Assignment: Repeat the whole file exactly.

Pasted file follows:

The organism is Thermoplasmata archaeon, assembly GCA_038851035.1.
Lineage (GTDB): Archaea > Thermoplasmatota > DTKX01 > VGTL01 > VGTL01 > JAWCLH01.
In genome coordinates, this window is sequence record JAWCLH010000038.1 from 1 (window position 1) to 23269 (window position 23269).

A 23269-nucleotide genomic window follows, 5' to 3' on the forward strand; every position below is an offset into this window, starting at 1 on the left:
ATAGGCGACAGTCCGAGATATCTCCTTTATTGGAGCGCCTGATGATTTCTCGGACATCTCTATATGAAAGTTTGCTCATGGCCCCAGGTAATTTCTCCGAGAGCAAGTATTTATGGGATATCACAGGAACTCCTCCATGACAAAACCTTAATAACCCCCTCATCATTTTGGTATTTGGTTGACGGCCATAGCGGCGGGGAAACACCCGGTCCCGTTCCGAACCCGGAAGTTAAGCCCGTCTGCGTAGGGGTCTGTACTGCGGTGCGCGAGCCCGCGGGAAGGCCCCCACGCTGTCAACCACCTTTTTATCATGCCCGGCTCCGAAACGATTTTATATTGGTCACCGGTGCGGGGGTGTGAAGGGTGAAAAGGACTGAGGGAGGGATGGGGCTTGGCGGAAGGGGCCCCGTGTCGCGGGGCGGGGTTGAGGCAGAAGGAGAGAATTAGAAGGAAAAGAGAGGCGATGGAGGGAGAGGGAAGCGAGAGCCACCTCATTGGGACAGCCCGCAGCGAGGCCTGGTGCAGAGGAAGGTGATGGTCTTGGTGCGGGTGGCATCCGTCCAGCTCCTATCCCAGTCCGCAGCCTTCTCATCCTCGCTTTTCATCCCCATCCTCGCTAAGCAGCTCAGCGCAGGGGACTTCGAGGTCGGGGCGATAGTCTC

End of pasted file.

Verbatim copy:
The organism is Thermoplasmata archaeon, assembly GCA_038851035.1.
Lineage (GTDB): Archaea > Thermoplasmatota > DTKX01 > VGTL01 > VGTL01 > JAWCLH01.
In genome coordinates, this window is sequence record JAWCLH010000038.1 from 1 (window position 1) to 23269 (window position 23269).

A 23269-nucleotide genomic window follows, 5' to 3' on the forward strand; every position below is an offset into this window, starting at 1 on the left:
ATAGGCGACAGTCCGAGATATCTCCTTTATTGGAGCGCCTGATGATTTCTCGGACATCTCTATATGAAAGTTTGCTCATGGCCCCAGGTAATTTCTCCGAGAGCAAGTATTTATGGGATATCACAGGAACTCCTCCATGACAAAACCTTAATAACCCCCTCATCATTTTGGTATTTGGTTGACGGCCATAGCGGCGGGGAAACACCCGGTCCCGTTCCGAACCCGGAAGTTAAGCCCGTCTGCGTAGGGGTCTGTACTGCGGTGCGCGAGCCCGCGGGAAGGCCCCCACGCTGTCAACCACCTTTTTATCATGCCCGGCTCCGAAACGATTTTATATTGGTCACCGGTGCGGGGGTGTGAAGGGTGAAAAGGACTGAGGGAGGGATGGGGCTTGGCGGAAGGGGCCCCGTGTCGCGGGGCGGGGTTGAGGCAGAAGGAGAGAATTAGAAGGAAAAGAGAGGCGATGGAGGGAGAGGGAAGCGAGAGCCACCTCATTGGGACAGCCCGCAGCGAGGCCTGGTGCAGAGGAAGGTGATGGTCTTGGTGCGGGTGGCATCCGTCCAGCTCCTATCCCAGTCCGCAGCCTTCTCATCCTCGCTTTTCATCCCCATCCTCGCTAAGCAGCTCAGCGCAGGGGACTTCGAGGTCGGGGCGATAGTCTC